On a random stroll through Cambridge, two learned friends cross paths with a duo so inconsistent that the striking contrast that characterizes them is as strong as the desire to get to know each other. Introduced to them by his friend, the editor and introducer of the story will embroider himself with the most beautiful Apollo ever met, a certain Lo Vincey. As well as his sidekick, the very ugly L. Horace Holly. After a brief interview, the two duos will separate due to a comic misunderstanding and misunderstanding between Sir Holly and the handsome and magnificent Sir Vincey, who seemed less afraid of women than his clever sidekick. The anecdote could have ended there if a few weeks later had not been received two mysterious packages accompanied by a letter of one of the two understandings and editor of his state. Inside, a confessed letter explaining the sensational story that had happened to the two inconsistent friends. An adventure that had led them to the setting of mysterious Africa, to the troubled city of Kor, located in the cave of a colored volcano, and its cruel queen, Ayesha. This is the story told by “She who-must-be-obied”. A story that will drive the duo and their acolytes to the border between fantasy, madness, but also eternal love. Because Ayesha and Vincey are not so strangers to each other. What if, as legend has it, these two had already loved each other? Not in this earthly existence, where everything means so little, but that was a long time ago, in another life? A love story that would have started more than 2000 years ago and that would have ended with the most unjust crime, Calicrates and the impossibility of repairing what was then broken. Then it could be …
Colonial literature has the qualities of its flaws. But here it is more subtle than one might think. Next to the worst phrases of clichés, repetitions and white racism, there is a huge void of unexpected correspondence. Thus, if in Rober Ervin Howard (1906-1936) the otherness is actually placed in this reinvented dreamlike relationship between white (Solomon Kane) and black (the wizard N’Longa), the moment this little bond, racist and superior vision of the colonist over the colonized, in Haggard this happens on the sentimental level. How can one not see this Ayesha or Acha as the almost unconscious idea of a love that breaks down racial barriers as well as cultural distances to build the underdog in a relationship that has finally become possible. Lo Vincey, as the symbolic reincarnation of a former original love. Ayesha, as the symbolic priest of a woman who was carried away by confusion. This remarkable reversal of the relationship evades both the original wound and promotes resilience through the possibility of a crossing that remains symbolic because it is symptomatic of the last taboo in this Victorian society: ties outside of marriage. And everything that goes with it (family, caste, social level, etc.) and is always present in our secularized society. Haggard’s entire life will be the toy of his polygamous impulses. All his work will remain from his unconscious desire to be monogamous with other ethnic groups. This unforgettable tale is a magnificent game of outrageous reports and finally reminds us how much Haggard’s work is the model that will serve as the basis for all the images of a popular culture that will end up incorporating into his dream of film and paper. , this slave will no longer be free, but a man who has become equal to all other men. From Kipling Edgar Rice Burroughs throughout the cinema in the twentieth century, Haggard is a bit the father of all this culture there. Yet another remarkable edition from the skilful hands of Dominqiue Poisson, who used the best translations ever made to give readers a unique epitome. For this and a thousand other reasons, Haggard rereads.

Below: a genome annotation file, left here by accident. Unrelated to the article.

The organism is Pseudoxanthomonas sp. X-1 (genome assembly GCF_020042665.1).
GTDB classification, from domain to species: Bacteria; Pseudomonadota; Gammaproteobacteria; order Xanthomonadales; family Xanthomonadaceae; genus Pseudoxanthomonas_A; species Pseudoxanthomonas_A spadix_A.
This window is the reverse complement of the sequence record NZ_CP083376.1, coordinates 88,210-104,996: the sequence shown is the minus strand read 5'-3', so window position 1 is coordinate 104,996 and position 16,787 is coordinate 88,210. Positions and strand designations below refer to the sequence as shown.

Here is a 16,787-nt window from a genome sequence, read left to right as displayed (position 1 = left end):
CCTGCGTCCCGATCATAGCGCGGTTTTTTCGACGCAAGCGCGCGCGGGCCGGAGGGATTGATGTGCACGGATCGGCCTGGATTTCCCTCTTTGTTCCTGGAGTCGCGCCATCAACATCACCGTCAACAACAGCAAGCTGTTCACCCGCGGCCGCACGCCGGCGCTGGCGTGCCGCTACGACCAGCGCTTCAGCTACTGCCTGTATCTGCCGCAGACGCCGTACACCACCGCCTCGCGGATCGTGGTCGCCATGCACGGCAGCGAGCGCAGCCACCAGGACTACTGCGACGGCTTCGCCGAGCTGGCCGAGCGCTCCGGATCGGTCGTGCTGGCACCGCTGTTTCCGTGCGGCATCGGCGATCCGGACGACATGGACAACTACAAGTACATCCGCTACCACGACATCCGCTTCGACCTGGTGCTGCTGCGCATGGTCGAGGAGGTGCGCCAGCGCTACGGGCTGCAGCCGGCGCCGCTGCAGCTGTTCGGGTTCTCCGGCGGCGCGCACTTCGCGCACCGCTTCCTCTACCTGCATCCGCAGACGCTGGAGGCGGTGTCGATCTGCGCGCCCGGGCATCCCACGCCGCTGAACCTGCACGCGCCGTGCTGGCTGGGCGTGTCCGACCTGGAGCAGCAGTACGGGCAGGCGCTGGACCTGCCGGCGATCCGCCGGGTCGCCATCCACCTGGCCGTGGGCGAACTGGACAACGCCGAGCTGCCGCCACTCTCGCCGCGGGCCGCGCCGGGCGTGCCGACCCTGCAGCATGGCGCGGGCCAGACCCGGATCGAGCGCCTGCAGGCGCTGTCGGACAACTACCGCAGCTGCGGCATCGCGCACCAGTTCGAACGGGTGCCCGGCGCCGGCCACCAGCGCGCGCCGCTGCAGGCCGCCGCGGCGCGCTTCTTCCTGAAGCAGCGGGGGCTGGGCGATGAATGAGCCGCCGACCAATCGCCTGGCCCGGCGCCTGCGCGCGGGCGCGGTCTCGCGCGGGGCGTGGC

She there-must-be-obbied, Sir Henry Rider Hagard, Terre De Brume editions, translated from English by Ccile Desthuilliers & Jacques Hillemacher, 310 pages 22 Euros.